Portal:Bulgarian Empire

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THE BULGARIAN EMPIRE PORTAL

Coat of Arms of the Bulgarian Empire in the 14th century
The Bulgarian Empire in its expansion in the 13th century

The First Bulgarian Empire (Bulgarian: Първо Българско царство, Parvo Balgarsko Tsarstvo), was the first country of the contemporary Bulgarian people located in Southeastern Europe. Since its foundation it occupied a large part of the Balkan peninsula and struggled with the Byzantine Empire for control of the region.

Founded as a crude form of a confederacy between Bulgars, Slavs and Thracians in 681 on the two banks of the Danube river, it became the first Slavic country and is the oldest state still in existence in Europe. In 802-805 it destroyed the Avar Khanate and expanded its territory twice covering the whole area of contemporary Romania. During the 9th and the beginning of the 10th century in the course of the Byzantine-Bulgarian Wars the Bulgarians took control of most of the Balkans. However in the mid 10th century the Empire suffered disastrous invasions of Magyars, Pechenegs and wars with Kievan Rus' and after a 50-year struggle it was destroyed by the Byzantines in 1018.

After the Christianization of Bulgaria the country became a major center of culture and learning. Literature flourished in the Preslav and Ohrid Literary Schools. The Bulgarian scholar Climent of Ohrid (840 - 916), who was a student of Saints Cyril and Methodius, invented the Cyrillic alphabet which carries the name of one of his teachers. The beauty and wealth of the new capital Preslav was compared by some contemporaries with Constantinople. In the 10th century in Bulgaria emerged one of the major heretic movements in Medieval Europe, the Bogomils.

The Second Bulgarian Empire (Bulgarian: Второ българско царство, Vtorо Bălgarskо Tsartsvo) was established in 1185 as a result of the Uprising of Asen and Peter and reached the peak of its power under Kaloyan and Ivan Asen II before gradually being conquered by the Ottomans in the late 14th and early 15th centuries.

Up until 1256, the Second Bulgarian Empire was the dominant power in the Balkans. The Byzantines were defeated in several major battles, and in 1205 the newly-established Latin Empire was crushed in the battle of Adrianople by Emperor Kaloyan. His nephew, Ivan Asen II (r. 1218–1241), defeated the Despotate of Epiros and made Bulgaria a regional power once again. However, in the late 13th century the Empire declined under the constant invasions of Tatars, Byzantines, Hungarians, Serbs, and internal instability and revolts.

The capital Tarnovo became a major cultural, religious and literary center during 13th and 14th centuries and was considered by some as the Third Rome for a time. During the rule of Ivan Alexander (1331-1371) Bulgaria experienced its Second Golden Age.


Selected Article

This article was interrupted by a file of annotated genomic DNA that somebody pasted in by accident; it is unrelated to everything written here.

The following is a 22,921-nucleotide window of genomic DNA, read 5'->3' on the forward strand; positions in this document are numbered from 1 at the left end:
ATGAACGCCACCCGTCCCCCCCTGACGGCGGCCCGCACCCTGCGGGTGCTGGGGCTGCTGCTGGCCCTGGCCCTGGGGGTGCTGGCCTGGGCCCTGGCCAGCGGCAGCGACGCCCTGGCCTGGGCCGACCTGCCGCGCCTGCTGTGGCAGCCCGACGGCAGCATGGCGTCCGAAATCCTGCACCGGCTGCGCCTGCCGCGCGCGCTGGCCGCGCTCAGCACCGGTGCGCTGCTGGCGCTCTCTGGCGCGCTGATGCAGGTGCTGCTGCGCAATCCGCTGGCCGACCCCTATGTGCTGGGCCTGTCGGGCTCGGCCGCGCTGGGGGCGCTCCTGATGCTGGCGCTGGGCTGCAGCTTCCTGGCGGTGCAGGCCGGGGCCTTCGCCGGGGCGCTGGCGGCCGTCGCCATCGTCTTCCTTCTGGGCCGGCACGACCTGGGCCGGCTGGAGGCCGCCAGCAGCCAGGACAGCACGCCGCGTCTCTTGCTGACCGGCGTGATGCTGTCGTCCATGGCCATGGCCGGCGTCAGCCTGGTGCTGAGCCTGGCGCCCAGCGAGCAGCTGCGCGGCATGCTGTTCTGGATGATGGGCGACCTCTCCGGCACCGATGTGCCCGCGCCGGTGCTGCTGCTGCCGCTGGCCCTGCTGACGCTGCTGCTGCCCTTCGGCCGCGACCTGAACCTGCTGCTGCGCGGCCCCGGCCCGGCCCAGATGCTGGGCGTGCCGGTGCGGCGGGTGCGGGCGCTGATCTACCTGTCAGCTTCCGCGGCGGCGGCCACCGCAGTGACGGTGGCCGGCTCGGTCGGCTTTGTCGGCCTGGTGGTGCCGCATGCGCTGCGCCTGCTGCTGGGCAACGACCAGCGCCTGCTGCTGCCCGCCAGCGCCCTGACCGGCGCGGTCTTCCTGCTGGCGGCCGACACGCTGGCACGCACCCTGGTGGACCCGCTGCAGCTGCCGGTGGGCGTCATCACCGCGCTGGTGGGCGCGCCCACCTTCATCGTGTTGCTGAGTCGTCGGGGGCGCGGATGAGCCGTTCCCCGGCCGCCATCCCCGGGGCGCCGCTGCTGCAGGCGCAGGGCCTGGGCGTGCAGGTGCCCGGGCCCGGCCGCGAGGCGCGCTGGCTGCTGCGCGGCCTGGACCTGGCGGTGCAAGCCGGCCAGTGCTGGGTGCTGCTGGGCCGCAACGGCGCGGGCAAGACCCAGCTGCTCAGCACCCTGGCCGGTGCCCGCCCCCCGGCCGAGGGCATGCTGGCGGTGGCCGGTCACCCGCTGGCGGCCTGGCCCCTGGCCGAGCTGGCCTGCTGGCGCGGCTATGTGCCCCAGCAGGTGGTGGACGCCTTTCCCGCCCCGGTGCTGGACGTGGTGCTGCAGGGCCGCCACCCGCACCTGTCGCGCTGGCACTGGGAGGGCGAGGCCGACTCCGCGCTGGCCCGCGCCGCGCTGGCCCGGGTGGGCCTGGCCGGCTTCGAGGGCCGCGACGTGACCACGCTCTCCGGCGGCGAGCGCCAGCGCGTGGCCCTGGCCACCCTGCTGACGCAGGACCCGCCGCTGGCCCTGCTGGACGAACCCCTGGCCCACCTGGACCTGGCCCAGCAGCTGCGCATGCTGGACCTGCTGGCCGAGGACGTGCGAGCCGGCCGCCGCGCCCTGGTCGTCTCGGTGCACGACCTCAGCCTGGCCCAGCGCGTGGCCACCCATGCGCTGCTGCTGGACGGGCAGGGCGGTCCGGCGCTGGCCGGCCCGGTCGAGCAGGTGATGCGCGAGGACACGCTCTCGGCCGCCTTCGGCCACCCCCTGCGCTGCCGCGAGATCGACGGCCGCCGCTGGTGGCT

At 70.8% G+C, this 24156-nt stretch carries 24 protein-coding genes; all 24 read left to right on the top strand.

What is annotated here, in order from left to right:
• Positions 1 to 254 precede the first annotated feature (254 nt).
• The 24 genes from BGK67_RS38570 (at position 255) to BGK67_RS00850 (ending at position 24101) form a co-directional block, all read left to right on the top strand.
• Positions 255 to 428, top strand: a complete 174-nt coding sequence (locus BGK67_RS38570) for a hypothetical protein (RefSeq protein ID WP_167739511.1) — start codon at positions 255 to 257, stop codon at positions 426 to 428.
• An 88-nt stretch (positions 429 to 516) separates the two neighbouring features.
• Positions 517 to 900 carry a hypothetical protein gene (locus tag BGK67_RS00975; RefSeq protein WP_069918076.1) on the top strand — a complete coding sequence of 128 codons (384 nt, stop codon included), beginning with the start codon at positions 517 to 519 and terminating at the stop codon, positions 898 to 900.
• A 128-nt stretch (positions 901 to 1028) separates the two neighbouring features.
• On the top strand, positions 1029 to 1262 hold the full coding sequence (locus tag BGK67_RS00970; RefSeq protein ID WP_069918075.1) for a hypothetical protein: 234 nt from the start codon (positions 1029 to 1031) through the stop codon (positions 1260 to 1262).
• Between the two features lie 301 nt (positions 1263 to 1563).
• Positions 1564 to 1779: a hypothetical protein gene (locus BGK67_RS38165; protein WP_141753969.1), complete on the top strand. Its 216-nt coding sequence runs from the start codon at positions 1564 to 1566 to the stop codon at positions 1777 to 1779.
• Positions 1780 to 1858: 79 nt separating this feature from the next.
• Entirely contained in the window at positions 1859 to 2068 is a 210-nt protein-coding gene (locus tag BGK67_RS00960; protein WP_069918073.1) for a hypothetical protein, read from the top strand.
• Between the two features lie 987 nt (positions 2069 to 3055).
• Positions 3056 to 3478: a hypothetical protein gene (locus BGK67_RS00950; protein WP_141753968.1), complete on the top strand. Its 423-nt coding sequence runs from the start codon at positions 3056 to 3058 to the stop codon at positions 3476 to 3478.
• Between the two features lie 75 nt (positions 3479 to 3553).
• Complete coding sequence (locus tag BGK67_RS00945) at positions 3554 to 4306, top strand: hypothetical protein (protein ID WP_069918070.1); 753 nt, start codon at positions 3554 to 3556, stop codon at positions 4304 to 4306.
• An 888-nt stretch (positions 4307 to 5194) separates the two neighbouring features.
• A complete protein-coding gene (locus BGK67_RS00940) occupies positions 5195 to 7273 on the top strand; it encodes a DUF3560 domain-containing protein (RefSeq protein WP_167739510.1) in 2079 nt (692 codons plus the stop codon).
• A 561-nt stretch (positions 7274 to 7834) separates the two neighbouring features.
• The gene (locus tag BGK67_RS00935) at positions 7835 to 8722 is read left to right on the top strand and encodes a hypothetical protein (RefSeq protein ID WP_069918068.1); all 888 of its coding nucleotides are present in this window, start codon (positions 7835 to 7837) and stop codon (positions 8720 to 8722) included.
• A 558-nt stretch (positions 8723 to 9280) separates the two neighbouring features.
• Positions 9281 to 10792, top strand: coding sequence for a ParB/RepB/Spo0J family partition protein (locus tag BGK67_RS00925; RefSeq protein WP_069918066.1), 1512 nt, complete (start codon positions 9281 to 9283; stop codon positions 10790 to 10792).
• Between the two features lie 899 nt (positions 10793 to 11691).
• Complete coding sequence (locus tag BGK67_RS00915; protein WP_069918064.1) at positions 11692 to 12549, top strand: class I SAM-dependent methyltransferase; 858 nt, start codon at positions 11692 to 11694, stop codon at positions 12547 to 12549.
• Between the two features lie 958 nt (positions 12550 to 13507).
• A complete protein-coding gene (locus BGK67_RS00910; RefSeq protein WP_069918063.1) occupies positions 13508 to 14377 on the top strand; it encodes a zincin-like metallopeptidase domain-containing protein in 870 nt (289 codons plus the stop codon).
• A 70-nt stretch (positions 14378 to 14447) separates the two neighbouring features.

A page of Codex Zographensis.
Old Church Slavonic or Old Bulgarian was developed in the First Bulgarian Empire. The 9th century Byzantine missionaries Saints Cyril and Methodius are credited with standardizing the language and using it for translating the Bible and other Ancient Greek ecclesiastical texts as part of the Christianization of the Slavic peoples. It played an important role in the history of the Slavic languages and served as a basis and model for later Church Slavonic traditions, and some Eastern Orthodox and Eastern Catholic churches use Church Slavonic as a liturgical language to this day.

With the creation of the Cyrillic alphabet the literary schools of Preslav and Ohrid became the cradle of Bulgarian and Slavic culture. The existence of two major literary centres in the Empire led in the period from the ninth to the eleventh centuries to the development of two recensions, named "Eastern Bulgarian" and "Western Bulgarian" or "Macedonian" respectively.

Selected Biography

John of Rila (876 – circa 946)
Saint John of Rila (Bulgarian: свети Иван Рилски, sveti Ivan Rilski) (876 – circa 946) was the first Bulgarian hermit and the founder of the Rila Monastery. He is today honoured as the patron of Bulgarian people and one of the most important saints of the Bulgarian Orthodox Church.

Originally a herd, Saint John of Rila became a priest at the age 25 and later dedicated himself entirely to a life of isolation in various locations in the Rila Mountains, where he prayed to God and deprived himself of an everyday life, settling in dark and cold caves in appalling conditions.

Saint John of Rila is also legendarily known to have performed a multitude of miracles in order to help people. This brought him fame throughout the country, which he did not desire and often tried to avoid contact with other people. With his growing number of followers, many young believers and supporters set up camps around his cave, seeking a blessing from him. This led the way to the creation of the Rila Monastery, which is considered to be the foremost monastery in Bulgaria.

Selected Picture

A page of the manuscript
Credit:

The Tetraevangelia of Ivan Alexander is a 14th century illuminated manuscript, a Gospel Book in Middle Bulgarian, prepared and illustrated during the rule of Tsar Ivan Alexander in the Second Bulgarian Empire. The manuscript is regarded as one of the most important literary treasures of the medieval Bulgarian culture.

Did You Know?

Monastere batchkovo.jpg
  • ... that the first Bulgarian capital Pliska encircled an area of 27 km² and had a sewerage long before cities such as Paris or London?

Topics

Battles Rulers
Byzantine-Bulgarian Wars
Bulgarian-Hungarian Wars
Croatian-Bulgarian Wars
Bulgarian-Rus' Wars
Bulgarian-Latin Wars
Bulgarian-Serbian Wars
Bulgarian-Ottoman Wars
Khans
Knyaze
Tsars (Emperors)
 
Capitals

Pliska

Preslav

Skopie

Ohrid

Tarnovo

Vidin

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